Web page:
The same as paint protecting the metal frame of a car from damage, the paint on a guitar protects it from dings, scratches, and weathering. But nitro finishes dull over time and the paint chips off. There wasn’t UV protection in the lacquer so you’d get a yellowing effect. Polyurethane and polyester were adopted among guitar manufacturers in the late 60s/ early 70s as a more durable solution to nitro. Unlike nitro, these finishes gave guitars shiny veneers that wouldn’t fade over time and they wouldn’t chip or scratch as easily.

But to a lot of tone purists, they choked resonance on the guitars. The true, rich dynamics and frequency ranges of the wood were dulled and thus a lot of people eschewed polyester and polyurethane and still do to this day.

Fender Custom Shop’s Master Builder Ron Thorn offers some historical context: “Polyester got a bad rap in the late 60s, 70s, primarily because it was applied very thick. Now you can spray it almost as thin as Nitro at this point. Film thickness is a big factor, more so than the material. Tonally, if you keep it thin, they’re going to be very similar.”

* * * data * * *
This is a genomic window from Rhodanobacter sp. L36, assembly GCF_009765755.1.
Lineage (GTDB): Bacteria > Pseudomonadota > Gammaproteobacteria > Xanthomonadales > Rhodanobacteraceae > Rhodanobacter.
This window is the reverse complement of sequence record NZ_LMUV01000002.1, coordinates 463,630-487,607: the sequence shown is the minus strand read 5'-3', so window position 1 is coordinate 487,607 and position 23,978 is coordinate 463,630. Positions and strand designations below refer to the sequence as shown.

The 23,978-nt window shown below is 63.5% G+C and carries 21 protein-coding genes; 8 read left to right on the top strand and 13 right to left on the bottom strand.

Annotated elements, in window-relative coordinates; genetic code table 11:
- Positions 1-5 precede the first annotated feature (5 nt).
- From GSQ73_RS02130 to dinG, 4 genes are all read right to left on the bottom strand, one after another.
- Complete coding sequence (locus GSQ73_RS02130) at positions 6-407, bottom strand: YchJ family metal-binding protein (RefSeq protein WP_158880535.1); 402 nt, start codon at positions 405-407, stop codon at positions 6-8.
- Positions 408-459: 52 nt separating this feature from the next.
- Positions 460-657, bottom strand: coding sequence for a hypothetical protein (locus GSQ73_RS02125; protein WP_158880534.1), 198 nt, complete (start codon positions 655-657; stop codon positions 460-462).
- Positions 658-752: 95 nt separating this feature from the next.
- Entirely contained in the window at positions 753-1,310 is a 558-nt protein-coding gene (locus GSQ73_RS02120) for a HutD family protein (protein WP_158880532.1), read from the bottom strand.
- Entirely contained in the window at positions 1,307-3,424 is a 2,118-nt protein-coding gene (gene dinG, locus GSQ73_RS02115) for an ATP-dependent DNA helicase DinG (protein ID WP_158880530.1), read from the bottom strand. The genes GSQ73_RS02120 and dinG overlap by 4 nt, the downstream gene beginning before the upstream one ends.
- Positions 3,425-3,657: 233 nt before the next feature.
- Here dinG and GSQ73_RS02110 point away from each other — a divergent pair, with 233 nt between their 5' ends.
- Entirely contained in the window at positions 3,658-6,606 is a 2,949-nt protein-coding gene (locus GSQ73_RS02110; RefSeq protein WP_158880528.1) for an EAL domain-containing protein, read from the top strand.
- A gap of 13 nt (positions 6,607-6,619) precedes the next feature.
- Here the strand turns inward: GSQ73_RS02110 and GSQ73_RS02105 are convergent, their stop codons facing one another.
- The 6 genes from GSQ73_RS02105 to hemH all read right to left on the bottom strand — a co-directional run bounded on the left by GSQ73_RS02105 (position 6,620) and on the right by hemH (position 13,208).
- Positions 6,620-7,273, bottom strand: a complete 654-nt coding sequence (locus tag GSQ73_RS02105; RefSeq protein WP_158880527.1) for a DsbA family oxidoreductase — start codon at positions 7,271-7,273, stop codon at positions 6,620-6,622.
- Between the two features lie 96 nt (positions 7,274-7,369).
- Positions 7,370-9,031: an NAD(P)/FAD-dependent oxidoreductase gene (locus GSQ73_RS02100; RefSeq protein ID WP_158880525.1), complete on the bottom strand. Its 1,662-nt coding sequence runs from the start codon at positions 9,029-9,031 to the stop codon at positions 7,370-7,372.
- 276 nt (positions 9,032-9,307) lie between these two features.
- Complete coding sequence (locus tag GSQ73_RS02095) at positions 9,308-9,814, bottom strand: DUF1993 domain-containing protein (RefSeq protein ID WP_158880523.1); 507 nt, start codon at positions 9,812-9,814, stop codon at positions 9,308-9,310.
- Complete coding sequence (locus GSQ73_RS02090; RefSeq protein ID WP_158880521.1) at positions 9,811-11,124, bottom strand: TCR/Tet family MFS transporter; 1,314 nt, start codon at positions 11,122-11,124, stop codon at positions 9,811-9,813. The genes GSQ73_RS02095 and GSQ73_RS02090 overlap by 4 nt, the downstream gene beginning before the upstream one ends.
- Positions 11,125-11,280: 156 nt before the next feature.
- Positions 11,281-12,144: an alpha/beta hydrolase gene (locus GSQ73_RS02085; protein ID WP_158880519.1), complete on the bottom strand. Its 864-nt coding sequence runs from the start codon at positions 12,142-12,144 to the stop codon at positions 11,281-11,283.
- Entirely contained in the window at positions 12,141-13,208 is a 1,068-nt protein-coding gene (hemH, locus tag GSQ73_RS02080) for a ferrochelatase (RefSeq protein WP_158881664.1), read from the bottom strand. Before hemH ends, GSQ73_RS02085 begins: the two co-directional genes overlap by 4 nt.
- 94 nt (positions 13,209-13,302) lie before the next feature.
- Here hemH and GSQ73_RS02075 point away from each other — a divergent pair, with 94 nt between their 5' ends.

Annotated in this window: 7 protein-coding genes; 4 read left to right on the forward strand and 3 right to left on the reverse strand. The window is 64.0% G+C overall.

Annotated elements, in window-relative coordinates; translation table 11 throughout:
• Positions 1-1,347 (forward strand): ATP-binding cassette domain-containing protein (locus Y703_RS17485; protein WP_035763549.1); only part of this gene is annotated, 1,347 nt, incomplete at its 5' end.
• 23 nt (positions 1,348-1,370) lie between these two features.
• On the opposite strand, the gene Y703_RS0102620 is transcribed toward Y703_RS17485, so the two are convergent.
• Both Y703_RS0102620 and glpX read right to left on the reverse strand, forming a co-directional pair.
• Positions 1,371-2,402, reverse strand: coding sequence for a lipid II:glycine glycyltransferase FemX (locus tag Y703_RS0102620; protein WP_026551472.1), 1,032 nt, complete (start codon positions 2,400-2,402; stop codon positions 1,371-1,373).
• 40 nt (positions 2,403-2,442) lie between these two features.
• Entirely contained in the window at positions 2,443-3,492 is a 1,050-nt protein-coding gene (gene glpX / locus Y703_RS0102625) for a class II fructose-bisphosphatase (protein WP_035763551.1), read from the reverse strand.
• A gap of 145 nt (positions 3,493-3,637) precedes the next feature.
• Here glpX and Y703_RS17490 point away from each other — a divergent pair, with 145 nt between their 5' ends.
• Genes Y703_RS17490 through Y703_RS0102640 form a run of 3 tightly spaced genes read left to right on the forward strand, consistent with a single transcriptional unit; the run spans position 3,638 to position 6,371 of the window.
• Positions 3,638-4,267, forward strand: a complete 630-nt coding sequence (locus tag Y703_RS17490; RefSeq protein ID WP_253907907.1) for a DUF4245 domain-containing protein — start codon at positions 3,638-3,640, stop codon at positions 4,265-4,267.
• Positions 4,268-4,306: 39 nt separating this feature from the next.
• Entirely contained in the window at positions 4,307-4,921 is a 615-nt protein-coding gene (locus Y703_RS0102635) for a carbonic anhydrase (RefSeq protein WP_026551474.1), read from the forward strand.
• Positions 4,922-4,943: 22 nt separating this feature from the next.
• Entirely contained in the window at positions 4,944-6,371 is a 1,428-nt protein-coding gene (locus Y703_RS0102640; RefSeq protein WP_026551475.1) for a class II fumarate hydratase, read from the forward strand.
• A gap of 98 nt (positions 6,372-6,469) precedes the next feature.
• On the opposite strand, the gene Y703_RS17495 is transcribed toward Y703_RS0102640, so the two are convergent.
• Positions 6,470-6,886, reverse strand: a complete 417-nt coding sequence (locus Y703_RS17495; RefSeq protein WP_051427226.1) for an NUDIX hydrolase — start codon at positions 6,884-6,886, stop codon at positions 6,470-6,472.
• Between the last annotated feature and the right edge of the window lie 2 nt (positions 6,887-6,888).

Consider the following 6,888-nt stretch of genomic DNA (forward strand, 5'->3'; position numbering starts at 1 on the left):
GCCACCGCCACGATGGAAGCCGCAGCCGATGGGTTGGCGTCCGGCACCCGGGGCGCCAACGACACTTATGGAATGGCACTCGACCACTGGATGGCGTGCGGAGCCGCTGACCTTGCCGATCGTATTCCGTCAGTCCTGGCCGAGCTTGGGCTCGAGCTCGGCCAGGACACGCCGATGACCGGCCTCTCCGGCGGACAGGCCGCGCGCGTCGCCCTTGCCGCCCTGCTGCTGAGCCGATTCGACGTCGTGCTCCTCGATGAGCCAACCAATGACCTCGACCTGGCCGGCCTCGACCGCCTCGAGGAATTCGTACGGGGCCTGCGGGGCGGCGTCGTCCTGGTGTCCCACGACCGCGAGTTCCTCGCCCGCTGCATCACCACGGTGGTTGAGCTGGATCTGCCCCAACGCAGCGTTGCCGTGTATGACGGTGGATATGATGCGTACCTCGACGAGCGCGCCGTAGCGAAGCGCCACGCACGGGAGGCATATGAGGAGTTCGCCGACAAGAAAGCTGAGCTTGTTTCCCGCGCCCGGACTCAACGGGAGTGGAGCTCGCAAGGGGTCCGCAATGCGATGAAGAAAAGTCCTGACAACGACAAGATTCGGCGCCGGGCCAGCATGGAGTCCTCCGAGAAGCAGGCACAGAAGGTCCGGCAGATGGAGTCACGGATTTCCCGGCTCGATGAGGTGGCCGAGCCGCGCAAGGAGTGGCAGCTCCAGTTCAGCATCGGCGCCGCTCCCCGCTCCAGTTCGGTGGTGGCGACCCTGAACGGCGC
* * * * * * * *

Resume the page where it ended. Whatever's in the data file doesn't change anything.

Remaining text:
A More Refined Poly

Over time manufacturers improved how they applied polyester and polyurethane to guitars, and now it's hard to say poly is inferior to nitro. If you love the vintage look-dings and all-and want to see the wood grain, go with nitro. If you prefer a glossier look and are really striving for durability, go with poly.

This is not to say poly and nitro produce no tonal differences. While Fender is naturally wary suggesting one finish they use sounds better than another, Cedano told that “laquer is more permeable and allows the wood to breathe and resonate more than the more durable polyester finish which can impinge a bit on resonance. It’s the balance of tone and durability.”